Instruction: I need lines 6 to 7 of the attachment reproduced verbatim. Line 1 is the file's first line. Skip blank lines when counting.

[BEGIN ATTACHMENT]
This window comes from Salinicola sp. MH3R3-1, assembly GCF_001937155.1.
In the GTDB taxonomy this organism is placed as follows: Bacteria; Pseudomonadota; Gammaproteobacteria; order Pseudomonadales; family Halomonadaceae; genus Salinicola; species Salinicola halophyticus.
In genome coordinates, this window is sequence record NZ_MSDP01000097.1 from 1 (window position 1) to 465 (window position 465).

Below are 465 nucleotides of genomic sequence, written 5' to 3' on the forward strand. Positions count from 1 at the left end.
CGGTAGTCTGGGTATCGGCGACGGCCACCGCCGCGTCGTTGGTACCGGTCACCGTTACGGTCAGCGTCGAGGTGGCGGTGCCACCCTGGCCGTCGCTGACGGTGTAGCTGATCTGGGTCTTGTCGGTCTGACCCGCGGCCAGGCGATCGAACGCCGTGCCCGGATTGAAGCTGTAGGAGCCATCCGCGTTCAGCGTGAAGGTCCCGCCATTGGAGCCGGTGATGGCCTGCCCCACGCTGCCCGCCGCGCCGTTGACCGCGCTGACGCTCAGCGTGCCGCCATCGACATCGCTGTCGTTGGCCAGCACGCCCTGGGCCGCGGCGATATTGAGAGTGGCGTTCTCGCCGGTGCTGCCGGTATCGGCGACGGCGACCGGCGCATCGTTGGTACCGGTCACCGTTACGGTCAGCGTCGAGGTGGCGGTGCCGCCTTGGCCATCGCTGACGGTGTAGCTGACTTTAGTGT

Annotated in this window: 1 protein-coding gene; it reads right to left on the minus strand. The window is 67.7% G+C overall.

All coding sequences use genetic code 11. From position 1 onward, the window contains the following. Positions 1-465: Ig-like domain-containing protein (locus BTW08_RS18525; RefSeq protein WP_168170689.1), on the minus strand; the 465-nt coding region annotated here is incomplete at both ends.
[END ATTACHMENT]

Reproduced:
Annotated in this window: 1 protein-coding gene; it reads right to left on the minus strand. The window is 67.7% G+C overall.

All coding sequences use genetic code 11. From position 1 onward, the window contains the following. Positions 1-465: Ig-like domain-containing protein (locus BTW08_RS18525; RefSeq protein WP_168170689.1), on the minus strand; the 465-nt coding region annotated here is incomplete at both ends.